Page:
HackIllinois: Celebrating Innovation and Fun
Thirty-six hours, 1,525 young people, 59 corporate sponsors, and dozens of clever technology ideas—welcome to HackIllinois 2016, where the nation’s top students convene on the University of Illinois campus to create mobile apps, websites, or hardware in a fast-paced, caffeine-fueled, fun weekend. Held this year on February 19-21 at Siebel Center and the ECE Building, HackIllinois is among the largest and best run student hack competitions in the country.
“We were really surprised by the number of hackers that showed up for HackIllinois this year," said CS junior Nick Kortendick, who was co-chair of last year’s event and helped execute this year’s hack. "We've always focused on the overall hacker experience—whether that's having enough food, a great theme or working wifi—and not so much on growth. So it was great to see those two come together.”
Purdue University students Ashish Vora and Mitchell Lee were attending their first hackathon and were thrilled by the experience. “I’d like to thank all the students who put this together,” said Vora. “I was blown away by it all.”
Added Lee: “We’re relatively new to coding, but we definitely learned a lot. Events like these are important because they add context to what we learn in the classroom. It’s been a life-changing experience. I was blown away, too.”
According to HackIllinois co-chair and CS senior Rohan Kapoor, the 2016 event doubled the number of participants from its inaugural 2014 hackathon. “We are thrilled with how it went,” he said moments after the closing ceremony and awards were presented for best hardware and software projects.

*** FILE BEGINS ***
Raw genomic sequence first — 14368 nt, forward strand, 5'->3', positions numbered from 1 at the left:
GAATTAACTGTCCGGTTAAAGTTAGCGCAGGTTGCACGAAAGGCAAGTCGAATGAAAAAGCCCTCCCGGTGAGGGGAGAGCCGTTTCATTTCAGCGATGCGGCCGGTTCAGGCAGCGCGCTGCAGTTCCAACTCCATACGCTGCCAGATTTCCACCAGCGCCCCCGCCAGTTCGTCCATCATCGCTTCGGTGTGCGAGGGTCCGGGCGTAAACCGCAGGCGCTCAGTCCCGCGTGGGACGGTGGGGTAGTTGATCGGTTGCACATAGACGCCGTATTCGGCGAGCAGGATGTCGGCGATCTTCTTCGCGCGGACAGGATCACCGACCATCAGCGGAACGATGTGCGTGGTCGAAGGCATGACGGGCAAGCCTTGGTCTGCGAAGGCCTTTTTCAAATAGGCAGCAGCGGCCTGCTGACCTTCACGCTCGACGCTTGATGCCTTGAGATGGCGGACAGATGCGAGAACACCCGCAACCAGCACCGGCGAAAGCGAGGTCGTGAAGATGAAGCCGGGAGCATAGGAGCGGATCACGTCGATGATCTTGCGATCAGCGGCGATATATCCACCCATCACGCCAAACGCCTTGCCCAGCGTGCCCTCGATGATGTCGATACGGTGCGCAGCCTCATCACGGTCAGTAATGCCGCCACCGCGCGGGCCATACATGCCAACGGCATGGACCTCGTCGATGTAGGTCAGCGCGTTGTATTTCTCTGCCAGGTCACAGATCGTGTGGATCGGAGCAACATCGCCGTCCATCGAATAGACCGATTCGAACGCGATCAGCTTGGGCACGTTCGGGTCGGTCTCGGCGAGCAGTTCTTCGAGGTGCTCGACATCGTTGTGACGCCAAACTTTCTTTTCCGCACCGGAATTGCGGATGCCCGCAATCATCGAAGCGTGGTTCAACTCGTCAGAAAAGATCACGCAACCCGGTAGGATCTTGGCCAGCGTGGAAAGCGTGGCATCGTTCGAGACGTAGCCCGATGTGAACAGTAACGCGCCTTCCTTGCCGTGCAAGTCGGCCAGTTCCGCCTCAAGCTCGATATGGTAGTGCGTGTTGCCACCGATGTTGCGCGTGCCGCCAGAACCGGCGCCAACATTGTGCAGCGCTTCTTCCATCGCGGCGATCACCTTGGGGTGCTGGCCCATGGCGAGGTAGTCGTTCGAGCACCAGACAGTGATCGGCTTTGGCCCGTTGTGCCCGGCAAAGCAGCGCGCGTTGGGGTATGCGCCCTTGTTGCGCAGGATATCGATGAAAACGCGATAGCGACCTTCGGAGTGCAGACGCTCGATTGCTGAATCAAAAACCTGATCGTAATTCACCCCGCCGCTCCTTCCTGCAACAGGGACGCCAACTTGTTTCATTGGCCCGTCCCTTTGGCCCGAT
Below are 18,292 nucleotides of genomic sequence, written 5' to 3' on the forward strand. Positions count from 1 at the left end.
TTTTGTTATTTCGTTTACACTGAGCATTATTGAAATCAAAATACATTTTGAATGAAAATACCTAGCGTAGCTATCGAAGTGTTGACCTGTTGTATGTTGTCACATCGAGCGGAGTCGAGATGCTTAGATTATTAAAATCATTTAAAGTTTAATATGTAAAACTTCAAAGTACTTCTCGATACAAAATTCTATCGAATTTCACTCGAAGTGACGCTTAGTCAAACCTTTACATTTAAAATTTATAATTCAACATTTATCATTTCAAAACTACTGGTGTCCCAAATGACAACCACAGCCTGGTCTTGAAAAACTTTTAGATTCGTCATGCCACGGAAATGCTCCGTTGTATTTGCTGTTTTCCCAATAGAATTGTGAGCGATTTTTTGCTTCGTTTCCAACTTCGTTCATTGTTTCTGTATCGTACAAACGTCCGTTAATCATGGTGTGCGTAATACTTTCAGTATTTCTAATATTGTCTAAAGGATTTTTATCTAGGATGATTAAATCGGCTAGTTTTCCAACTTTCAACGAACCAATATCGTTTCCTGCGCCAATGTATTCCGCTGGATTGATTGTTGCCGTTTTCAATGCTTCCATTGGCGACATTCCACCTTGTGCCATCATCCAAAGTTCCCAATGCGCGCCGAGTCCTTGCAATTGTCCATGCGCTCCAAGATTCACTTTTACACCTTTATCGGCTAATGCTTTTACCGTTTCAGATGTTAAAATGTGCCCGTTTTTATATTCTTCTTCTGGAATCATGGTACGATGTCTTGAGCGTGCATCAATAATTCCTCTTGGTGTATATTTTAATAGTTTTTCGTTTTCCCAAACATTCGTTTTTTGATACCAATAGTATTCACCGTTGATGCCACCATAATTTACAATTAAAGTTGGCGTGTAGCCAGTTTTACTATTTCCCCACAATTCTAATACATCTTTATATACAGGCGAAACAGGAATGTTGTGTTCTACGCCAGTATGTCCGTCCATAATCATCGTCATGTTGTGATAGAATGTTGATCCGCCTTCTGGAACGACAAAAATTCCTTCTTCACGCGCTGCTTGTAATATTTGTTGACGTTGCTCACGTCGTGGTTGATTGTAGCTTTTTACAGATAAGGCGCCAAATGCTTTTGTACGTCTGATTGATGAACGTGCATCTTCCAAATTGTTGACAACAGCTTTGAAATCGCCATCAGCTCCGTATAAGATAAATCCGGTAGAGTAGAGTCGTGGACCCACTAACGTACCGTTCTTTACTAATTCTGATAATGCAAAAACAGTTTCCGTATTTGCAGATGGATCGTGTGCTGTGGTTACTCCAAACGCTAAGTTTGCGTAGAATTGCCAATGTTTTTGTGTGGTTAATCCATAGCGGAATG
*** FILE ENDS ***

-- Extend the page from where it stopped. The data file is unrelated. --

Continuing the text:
One of those projects involved integrating the popular MarioKart video game with a real car’s mechanical and software systems. The Catch Me if You Can team, which won first place in the hardware category, included Illinois physics undergraduate J. P. Smith and two students from Illinois State University.
“With the car parked, we used my steering wheel, accelerator, and brakes to play MarioKart,” said Smith, noting the campus police stopped by to check what they were doing early Sunday morning. “The police were really nice about it, but they were like, ‘Really, what are you doing in the parking garage at 2 a.m. with all the lights on?’”
Run entirely by students, HackIllinois is popular among corporate recruiters who come to help the participants with their projects while looking for talented future employees.
“We can see what people can make in a whole weekend, as opposed to learning about them in an hour interview,” said Matt Kula, a software engineer with Facebook. “We can see how creative they are, how quickly they learn, and what they can produce in a limited amount of time. We can also be mentors and help the students solve problems.”
CS alumnus Matthew Dierker (BS CS ’15), who spearheaded the launch the first HackIllinois in 2014, attended this year as a recruiter for his employer Google. “I’m finding a lot of potential recruits, and it’s fun to see what everybody builds,” said Dierker, who was pleased to learn that over the event’s three years corporate sponsors have provided nearly $500,000 in funding.
Kapoor and fellow CS undergraduate Sri Vasamsetti led a team of 150 volunteers on planning and executing the event, which also included fun diversions like drone racing, a Nerf gun battle, and a tour of the Blue Waters supercomputer facility.
The HackIllinois leaders expressed special thanks to the following people who served as judges for the event: Pek Pongpaet, founder of Impekable Studio; Tasos Karahalios from IDEO; Chrissy Ziccarelli, deputy director for instruction at Girls Who Code; alumnus Jed Taylor (MS CS '03, MBA '05), director of operations at the U of I Technology Entrepreneurship Center; and alumnus Alex Burck (BS CS ’14), software developer at Intelligent Medical Objects who helped run the first HackIllinois; and Jay Freeman, founder of Cydia.